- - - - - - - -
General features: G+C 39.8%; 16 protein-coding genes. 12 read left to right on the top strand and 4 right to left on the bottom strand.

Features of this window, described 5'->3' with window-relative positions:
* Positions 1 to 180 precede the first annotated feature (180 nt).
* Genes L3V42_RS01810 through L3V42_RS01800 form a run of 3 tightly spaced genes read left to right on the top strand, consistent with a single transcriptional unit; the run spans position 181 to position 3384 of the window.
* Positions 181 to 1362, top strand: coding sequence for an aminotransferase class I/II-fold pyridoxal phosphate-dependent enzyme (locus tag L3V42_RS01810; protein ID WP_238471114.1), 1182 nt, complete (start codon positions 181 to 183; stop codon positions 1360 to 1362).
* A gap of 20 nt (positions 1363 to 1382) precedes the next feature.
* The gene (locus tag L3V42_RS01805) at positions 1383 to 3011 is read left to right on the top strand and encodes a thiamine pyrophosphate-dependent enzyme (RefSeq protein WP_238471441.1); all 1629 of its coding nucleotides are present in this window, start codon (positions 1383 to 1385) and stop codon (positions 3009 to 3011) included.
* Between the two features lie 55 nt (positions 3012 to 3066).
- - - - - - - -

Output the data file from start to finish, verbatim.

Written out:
General features: G+C 39.8%; 16 protein-coding genes. 12 read left to right on the top strand and 4 right to left on the bottom strand.

Features of this window, described 5'->3' with window-relative positions:
* Positions 1 to 180 precede the first annotated feature (180 nt).
* Genes L3V42_RS01810 through L3V42_RS01800 form a run of 3 tightly spaced genes read left to right on the top strand, consistent with a single transcriptional unit; the run spans position 181 to position 3384 of the window.
* Positions 181 to 1362, top strand: coding sequence for an aminotransferase class I/II-fold pyridoxal phosphate-dependent enzyme (locus tag L3V42_RS01810; protein ID WP_238471114.1), 1182 nt, complete (start codon positions 181 to 183; stop codon positions 1360 to 1362).
* A gap of 20 nt (positions 1363 to 1382) precedes the next feature.
* The gene (locus tag L3V42_RS01805) at positions 1383 to 3011 is read left to right on the top strand and encodes a thiamine pyrophosphate-dependent enzyme (RefSeq protein WP_238471441.1); all 1629 of its coding nucleotides are present in this window, start codon (positions 1383 to 1385) and stop codon (positions 3009 to 3011) included.
* Between the two features lie 55 nt (positions 3012 to 3066).